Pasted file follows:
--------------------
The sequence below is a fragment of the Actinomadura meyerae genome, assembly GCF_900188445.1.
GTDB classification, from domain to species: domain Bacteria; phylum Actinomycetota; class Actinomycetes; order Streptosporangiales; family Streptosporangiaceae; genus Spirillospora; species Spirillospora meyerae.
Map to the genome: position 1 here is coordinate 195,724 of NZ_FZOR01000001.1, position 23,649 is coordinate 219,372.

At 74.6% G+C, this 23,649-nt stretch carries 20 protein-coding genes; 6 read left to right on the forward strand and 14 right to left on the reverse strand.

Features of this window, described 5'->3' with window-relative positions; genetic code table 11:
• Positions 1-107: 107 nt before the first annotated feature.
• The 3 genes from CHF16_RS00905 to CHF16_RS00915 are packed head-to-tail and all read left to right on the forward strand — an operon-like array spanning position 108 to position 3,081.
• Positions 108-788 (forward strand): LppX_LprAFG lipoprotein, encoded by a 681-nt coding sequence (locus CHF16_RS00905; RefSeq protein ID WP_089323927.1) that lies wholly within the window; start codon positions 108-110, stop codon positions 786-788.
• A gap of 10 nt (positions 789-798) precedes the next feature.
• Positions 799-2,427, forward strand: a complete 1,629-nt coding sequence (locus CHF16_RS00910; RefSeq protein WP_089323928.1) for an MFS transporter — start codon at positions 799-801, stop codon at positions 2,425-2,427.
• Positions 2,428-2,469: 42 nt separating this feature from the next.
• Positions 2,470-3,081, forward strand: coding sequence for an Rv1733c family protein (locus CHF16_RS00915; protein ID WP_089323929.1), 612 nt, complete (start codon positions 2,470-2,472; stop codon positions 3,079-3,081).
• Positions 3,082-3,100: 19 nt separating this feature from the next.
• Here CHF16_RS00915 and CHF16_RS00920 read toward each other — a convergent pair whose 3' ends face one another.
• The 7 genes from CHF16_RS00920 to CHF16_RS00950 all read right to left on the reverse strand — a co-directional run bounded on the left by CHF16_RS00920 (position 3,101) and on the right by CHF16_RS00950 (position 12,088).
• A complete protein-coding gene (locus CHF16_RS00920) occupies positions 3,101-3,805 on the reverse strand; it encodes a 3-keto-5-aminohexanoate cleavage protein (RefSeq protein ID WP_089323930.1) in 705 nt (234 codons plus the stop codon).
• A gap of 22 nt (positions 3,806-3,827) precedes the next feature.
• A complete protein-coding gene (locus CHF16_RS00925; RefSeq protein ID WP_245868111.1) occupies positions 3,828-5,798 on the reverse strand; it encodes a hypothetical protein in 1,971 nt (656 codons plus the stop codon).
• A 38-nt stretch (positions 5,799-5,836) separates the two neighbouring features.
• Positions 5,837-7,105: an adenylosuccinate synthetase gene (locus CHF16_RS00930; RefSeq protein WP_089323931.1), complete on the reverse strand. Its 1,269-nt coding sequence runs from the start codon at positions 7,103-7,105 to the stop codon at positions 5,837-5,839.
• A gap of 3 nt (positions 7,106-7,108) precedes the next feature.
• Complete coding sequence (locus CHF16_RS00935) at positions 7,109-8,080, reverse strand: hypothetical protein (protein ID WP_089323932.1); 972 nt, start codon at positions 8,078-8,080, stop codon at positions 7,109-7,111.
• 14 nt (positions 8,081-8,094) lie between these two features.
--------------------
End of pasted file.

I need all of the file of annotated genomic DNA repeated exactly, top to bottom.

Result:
The sequence below is a fragment of the Actinomadura meyerae genome, assembly GCF_900188445.1.
GTDB classification, from domain to species: domain Bacteria; phylum Actinomycetota; class Actinomycetes; order Streptosporangiales; family Streptosporangiaceae; genus Spirillospora; species Spirillospora meyerae.
Map to the genome: position 1 here is coordinate 195,724 of NZ_FZOR01000001.1, position 23,649 is coordinate 219,372.

At 74.6% G+C, this 23,649-nt stretch carries 20 protein-coding genes; 6 read left to right on the forward strand and 14 right to left on the reverse strand.

Features of this window, described 5'->3' with window-relative positions; genetic code table 11:
• Positions 1-107: 107 nt before the first annotated feature.
• The 3 genes from CHF16_RS00905 to CHF16_RS00915 are packed head-to-tail and all read left to right on the forward strand — an operon-like array spanning position 108 to position 3,081.
• Positions 108-788 (forward strand): LppX_LprAFG lipoprotein, encoded by a 681-nt coding sequence (locus CHF16_RS00905; RefSeq protein ID WP_089323927.1) that lies wholly within the window; start codon positions 108-110, stop codon positions 786-788.
• A gap of 10 nt (positions 789-798) precedes the next feature.
• Positions 799-2,427, forward strand: a complete 1,629-nt coding sequence (locus CHF16_RS00910; RefSeq protein WP_089323928.1) for an MFS transporter — start codon at positions 799-801, stop codon at positions 2,425-2,427.
• Positions 2,428-2,469: 42 nt separating this feature from the next.
• Positions 2,470-3,081, forward strand: coding sequence for an Rv1733c family protein (locus CHF16_RS00915; protein ID WP_089323929.1), 612 nt, complete (start codon positions 2,470-2,472; stop codon positions 3,079-3,081).
• Positions 3,082-3,100: 19 nt separating this feature from the next.
• Here CHF16_RS00915 and CHF16_RS00920 read toward each other — a convergent pair whose 3' ends face one another.
• The 7 genes from CHF16_RS00920 to CHF16_RS00950 all read right to left on the reverse strand — a co-directional run bounded on the left by CHF16_RS00920 (position 3,101) and on the right by CHF16_RS00950 (position 12,088).
• A complete protein-coding gene (locus CHF16_RS00920) occupies positions 3,101-3,805 on the reverse strand; it encodes a 3-keto-5-aminohexanoate cleavage protein (RefSeq protein ID WP_089323930.1) in 705 nt (234 codons plus the stop codon).
• A gap of 22 nt (positions 3,806-3,827) precedes the next feature.
• A complete protein-coding gene (locus CHF16_RS00925; RefSeq protein ID WP_245868111.1) occupies positions 3,828-5,798 on the reverse strand; it encodes a hypothetical protein in 1,971 nt (656 codons plus the stop codon).
• A 38-nt stretch (positions 5,799-5,836) separates the two neighbouring features.
• Positions 5,837-7,105: an adenylosuccinate synthetase gene (locus CHF16_RS00930; RefSeq protein WP_089323931.1), complete on the reverse strand. Its 1,269-nt coding sequence runs from the start codon at positions 7,103-7,105 to the stop codon at positions 5,837-5,839.
• A gap of 3 nt (positions 7,106-7,108) precedes the next feature.
• Complete coding sequence (locus CHF16_RS00935) at positions 7,109-8,080, reverse strand: hypothetical protein (protein ID WP_089323932.1); 972 nt, start codon at positions 8,078-8,080, stop codon at positions 7,109-7,111.
• 14 nt (positions 8,081-8,094) lie between these two features.